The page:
4. Baltimore rules. Josh Charles is from Baltimore, and, um, uh, Jada Pinkett Smith, and, um… yeah. Oh. Me. ;)

  5. Great post! I’m for Baltimore so I’m partial to the city but I’m not a Ravens fan so I like this list either way you slice it.

    • Ever since I first learned a little bit about it, I’ve kind of admired Baltimore’s movie scene. It’s totally unique and places like Philly, St. Louis, Miami… pretty much every major city besides the obvious ones… can’t match Baltimore.

  6. Really good post. Totally agree about Star Trek IV a travesty of a film

  7. BALTIMORE!! Oh you know that I’ve been wanting to get in on this ever since I read this awesome post. My absence was due to having to work 8 days in a row. My shifts are all 10 to 11 hours so I’m a little drained. By the way, my beloved Ravens won. I also have so much to say that I don’t know where to start so this is sure to be grammatically unwieldy. I’m in John Waters’ ‘Crybaby’ so you know how completely biased I am.(I taught Johnny Depp everything he knows) Since I’ve only ever been a visitor to San Francisco, so I don’t know about all of its’ lesser-known filmmakers, past and present and I think to make a fair assessment, it would be better if i did. Here’s my weird breakdown of info. For fun, seek out the films of Don Dohler, most in particular, ‘The Alien Factor”. Just watch it and enjoy it. You can probably watch it on youtube or stream it or something. He died way too soon and his films are definitely of the B or C grade with flashes of brilliance, and just like Waters’ early films, the Bawlmer accent is on full display. Don Dohler fits in the “past” category. In the “present” category is Matthew Porterfield. I’ve never seen any other American filmmaker make movies that are so “French”. But they are all done with local Baltimore people. His films, ‘Putty Hill’ and ‘Hamilton’ have been receiving glowing reviews.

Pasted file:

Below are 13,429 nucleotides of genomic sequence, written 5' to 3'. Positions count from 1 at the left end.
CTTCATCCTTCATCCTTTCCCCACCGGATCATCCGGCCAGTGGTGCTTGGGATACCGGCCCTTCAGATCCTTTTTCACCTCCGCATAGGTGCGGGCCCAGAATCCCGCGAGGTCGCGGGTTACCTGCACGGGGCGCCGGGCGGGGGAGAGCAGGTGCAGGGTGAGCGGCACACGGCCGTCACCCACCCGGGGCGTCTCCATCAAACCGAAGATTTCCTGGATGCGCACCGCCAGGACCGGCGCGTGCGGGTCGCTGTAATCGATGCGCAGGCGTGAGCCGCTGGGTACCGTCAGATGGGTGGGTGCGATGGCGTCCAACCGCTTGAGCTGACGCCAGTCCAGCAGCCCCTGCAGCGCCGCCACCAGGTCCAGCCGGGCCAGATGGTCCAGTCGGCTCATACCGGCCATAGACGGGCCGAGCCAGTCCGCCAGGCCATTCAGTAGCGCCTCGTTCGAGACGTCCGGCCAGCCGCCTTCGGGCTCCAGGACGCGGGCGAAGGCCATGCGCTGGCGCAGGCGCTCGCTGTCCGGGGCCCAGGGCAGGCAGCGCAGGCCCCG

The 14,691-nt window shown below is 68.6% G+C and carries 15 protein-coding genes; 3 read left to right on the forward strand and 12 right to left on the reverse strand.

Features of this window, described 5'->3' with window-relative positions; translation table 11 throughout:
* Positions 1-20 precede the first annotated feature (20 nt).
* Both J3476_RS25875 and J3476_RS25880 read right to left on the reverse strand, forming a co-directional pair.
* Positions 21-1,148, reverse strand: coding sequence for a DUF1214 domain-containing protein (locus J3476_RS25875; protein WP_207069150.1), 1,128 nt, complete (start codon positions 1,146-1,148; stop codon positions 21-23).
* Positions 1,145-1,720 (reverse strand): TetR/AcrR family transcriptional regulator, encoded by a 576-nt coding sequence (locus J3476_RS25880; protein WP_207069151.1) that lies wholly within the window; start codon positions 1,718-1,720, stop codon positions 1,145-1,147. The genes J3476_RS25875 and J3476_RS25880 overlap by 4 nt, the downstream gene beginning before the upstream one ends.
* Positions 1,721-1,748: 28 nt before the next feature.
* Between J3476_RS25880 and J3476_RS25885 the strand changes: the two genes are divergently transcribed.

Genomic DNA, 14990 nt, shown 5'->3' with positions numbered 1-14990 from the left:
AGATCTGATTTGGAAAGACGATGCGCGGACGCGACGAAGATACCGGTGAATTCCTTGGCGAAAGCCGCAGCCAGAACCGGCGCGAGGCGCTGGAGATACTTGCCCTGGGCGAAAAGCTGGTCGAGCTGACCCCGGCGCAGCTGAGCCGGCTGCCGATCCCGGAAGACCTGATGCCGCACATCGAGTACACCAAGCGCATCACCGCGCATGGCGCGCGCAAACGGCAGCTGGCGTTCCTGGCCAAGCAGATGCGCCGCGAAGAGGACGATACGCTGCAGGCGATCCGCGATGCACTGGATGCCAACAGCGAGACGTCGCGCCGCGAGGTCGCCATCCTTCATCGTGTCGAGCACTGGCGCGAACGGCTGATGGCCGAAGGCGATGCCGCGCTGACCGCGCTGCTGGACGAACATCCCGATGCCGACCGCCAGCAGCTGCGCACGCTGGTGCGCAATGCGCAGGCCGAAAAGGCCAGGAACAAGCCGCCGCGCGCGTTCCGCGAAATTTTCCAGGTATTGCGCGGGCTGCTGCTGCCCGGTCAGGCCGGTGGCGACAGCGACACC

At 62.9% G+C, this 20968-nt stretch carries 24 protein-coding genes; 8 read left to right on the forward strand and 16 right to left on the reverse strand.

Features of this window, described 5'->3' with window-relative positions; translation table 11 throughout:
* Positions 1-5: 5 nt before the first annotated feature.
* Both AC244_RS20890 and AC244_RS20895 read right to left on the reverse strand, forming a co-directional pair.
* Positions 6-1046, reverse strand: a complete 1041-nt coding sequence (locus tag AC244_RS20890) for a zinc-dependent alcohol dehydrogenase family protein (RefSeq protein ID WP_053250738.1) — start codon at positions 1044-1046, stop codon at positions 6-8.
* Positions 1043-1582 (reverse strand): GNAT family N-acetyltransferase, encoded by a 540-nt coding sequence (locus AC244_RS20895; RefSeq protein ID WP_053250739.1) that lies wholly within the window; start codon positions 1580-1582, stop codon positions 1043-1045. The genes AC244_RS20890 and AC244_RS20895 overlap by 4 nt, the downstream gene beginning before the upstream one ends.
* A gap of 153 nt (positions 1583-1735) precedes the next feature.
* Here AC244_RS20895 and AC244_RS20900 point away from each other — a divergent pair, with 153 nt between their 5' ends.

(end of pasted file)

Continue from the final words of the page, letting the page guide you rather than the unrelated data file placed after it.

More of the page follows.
since the mid 70’s, their have been nearly 100 “Hollywood” movies made in Baltimore. I know that number could very easily be eclipsed by San Fran by factoring in the amount of movies that ILM contributes to but when it comes to actual cameras on the ground, it could be a push.
    Something that many people don’t realize is that the reason that anyone has the fairly easy ability to shoot in Baltimore is that John Waters, kind of by accident I suppose, created a city full of film crew. It’s become generational. I am close to people that worked on John Waters’ earliest films and who still work on every movie that comes to town. I am close to young people, Baltimore natives, who have graduated from very good film programs at local colleges who work on every production that comes to town. Currently these folks are working on HBO’s ‘VEEP’ and Showtimes’, ‘House of Cards’. Those film programs at those local colleges weren’t
    there until Waters’ influence began to be felt. John Waters’ is a job creator! I’ll put it like this. When Baltimore’s golden boy director, Barry Levinson, comes home to make movies, he uses Waters’ people, as well as his own and other industry professionals.
    A couple of fun facts. John Astin was nominated for an Oscar for best direction of a short subject in 1968, I believe. He’s a warm, wonderful man and he and I have had great baseball conversations. His son, Mackenzie Astin and I have been friends for a number of years and his superb acting chops can be seen in many films. I’m most impressed with his work in Whit Stillman’s ‘The Last Days of Disco’.
    Barry Levinson is a minority owner of the Baltimore Orioles-at least he was at one point.
    And San Francisco shouldn’t feel too bad, even though John Waters was born and raised in Baltimore, he maintains an apartment in San Fran.